ES Independent Column – Cora Pinkley Call

Four miles down Rockhouse Road off US Highway 62 in Eureka Springs is an old house leaning precariously under the unrelenting force of gravity. Informed it was once the home of Cora Pinkley Call, I drove to take a look. On my first pass, I didn’t see it because I was looking in the woods on the east side of the road. Turning around, I drove north and saw the small dilapidated building in the pasture on the west side of the road.

Cora Pinkley Call was a prolific and well known regional writer. As a child she was often sickly and spent her time writing or observing nature on the George Washington Pinkley farm on Kings River. She died in Eureka Springs two years before I was born, in 1966.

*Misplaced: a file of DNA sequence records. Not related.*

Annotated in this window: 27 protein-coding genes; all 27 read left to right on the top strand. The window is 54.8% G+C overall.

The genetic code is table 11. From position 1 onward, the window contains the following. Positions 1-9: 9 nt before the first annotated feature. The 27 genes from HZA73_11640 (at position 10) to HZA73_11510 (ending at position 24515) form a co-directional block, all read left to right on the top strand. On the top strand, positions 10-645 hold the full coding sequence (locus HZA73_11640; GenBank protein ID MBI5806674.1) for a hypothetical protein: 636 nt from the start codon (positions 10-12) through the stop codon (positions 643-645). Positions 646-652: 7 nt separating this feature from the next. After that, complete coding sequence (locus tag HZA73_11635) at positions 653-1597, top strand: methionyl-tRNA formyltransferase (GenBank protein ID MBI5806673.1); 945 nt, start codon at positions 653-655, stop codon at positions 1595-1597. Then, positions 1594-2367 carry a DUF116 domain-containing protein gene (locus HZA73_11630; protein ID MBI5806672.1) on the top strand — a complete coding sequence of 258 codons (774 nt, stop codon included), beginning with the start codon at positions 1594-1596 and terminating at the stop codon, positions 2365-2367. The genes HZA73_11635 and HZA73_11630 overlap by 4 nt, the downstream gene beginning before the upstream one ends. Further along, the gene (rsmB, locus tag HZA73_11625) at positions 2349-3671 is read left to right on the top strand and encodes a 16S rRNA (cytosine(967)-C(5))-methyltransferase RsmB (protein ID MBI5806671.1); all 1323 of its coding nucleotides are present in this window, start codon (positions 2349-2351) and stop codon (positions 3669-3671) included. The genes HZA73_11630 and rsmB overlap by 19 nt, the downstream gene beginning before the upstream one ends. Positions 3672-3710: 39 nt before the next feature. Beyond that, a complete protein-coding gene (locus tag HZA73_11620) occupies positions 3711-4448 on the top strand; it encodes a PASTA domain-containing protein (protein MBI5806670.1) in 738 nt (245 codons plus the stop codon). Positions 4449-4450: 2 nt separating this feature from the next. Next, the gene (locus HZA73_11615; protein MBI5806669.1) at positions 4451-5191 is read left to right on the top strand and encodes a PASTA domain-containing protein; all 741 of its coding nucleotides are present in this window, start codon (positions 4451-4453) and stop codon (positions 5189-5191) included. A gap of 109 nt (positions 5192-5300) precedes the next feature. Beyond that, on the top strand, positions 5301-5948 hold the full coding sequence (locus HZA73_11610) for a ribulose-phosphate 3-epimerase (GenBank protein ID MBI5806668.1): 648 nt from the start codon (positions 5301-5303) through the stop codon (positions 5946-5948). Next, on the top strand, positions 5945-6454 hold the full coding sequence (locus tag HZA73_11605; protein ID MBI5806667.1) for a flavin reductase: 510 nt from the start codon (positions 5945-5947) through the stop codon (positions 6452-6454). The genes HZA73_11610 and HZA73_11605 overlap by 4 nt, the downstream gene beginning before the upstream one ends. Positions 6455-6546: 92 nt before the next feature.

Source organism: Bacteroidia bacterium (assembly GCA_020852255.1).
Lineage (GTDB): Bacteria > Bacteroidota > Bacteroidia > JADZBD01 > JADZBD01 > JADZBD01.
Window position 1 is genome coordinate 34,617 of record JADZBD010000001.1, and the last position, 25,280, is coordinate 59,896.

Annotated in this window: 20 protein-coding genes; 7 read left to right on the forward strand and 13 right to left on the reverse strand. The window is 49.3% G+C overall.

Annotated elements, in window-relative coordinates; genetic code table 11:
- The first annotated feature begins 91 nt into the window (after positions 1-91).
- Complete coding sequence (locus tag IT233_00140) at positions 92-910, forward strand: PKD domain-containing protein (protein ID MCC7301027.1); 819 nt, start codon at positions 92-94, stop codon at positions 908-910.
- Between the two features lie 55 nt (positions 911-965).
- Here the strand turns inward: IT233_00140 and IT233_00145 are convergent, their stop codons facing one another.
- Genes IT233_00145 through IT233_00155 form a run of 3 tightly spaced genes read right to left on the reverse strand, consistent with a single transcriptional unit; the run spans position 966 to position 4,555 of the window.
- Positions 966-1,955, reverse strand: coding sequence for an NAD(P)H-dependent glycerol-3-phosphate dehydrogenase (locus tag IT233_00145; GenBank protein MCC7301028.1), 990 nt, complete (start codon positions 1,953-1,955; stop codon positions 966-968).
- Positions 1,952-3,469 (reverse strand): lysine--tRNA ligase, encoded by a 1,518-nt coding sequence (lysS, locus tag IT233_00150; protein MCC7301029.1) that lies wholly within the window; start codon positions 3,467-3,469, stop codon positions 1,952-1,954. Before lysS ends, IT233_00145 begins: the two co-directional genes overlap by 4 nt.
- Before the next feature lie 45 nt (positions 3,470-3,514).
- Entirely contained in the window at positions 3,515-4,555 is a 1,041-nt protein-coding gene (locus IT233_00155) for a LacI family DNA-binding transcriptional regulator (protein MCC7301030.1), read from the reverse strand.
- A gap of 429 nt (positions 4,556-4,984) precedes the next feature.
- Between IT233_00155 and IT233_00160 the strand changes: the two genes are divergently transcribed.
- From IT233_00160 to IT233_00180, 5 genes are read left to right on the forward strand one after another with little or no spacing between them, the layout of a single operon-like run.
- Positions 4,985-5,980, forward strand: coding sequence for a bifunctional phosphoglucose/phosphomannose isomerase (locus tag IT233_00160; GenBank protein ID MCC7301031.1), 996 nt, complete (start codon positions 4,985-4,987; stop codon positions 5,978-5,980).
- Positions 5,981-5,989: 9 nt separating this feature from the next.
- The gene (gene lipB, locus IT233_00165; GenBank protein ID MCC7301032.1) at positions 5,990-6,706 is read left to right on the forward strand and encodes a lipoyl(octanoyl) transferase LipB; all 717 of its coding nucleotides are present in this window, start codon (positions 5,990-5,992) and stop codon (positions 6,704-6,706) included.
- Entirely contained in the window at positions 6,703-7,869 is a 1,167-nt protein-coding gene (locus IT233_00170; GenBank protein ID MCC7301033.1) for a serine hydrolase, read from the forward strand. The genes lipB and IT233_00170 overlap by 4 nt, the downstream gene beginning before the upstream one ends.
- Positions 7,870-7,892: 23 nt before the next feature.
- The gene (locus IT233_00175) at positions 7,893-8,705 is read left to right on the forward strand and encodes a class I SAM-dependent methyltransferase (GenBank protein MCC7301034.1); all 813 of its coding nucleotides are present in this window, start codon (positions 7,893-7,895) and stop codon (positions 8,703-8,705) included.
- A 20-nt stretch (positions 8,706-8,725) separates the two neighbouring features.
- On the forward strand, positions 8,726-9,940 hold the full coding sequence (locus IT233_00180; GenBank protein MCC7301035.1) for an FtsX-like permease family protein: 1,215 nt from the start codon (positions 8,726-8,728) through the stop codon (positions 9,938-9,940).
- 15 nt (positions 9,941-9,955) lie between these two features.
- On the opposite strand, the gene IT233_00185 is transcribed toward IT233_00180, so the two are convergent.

Because Cora Pinkley Call was McKinley Weems’ aunt, I swung by and picked him up. We traced our way down Rockhouse Road and looked at the house some more. McKinley said he couldn’t remember Aunt Cora ever living there, that it used to be the Roy Gaddy place. He said that he always knew of her living with her husband Miles Call on Mill Hollow Road. Miles Call was a postman in Eureka Springs after having farmed and soldiered earlier in life.

McKinley did tell me this old family story. In the early 1940s, he went fishing on Kings River with his Uncle Miles. They were on the old Pinkley place and passed a little house. Uncle Miles said, “Do you know what that is? That’s the weaning house.” It turns out that George Pinkley and his wife Mary Jane Harp had a second house on their farm for their children to live in when they first married. They had four sons and six daughters and when the next child married, they would get their turn to move into the weaning house.

But the weaning house was not the same as the house four miles down Rockhouse Road. I talked to more people and looked through land records but never figured out for sure when Cora Pinkley Call lived in the house, but had a good time trying.

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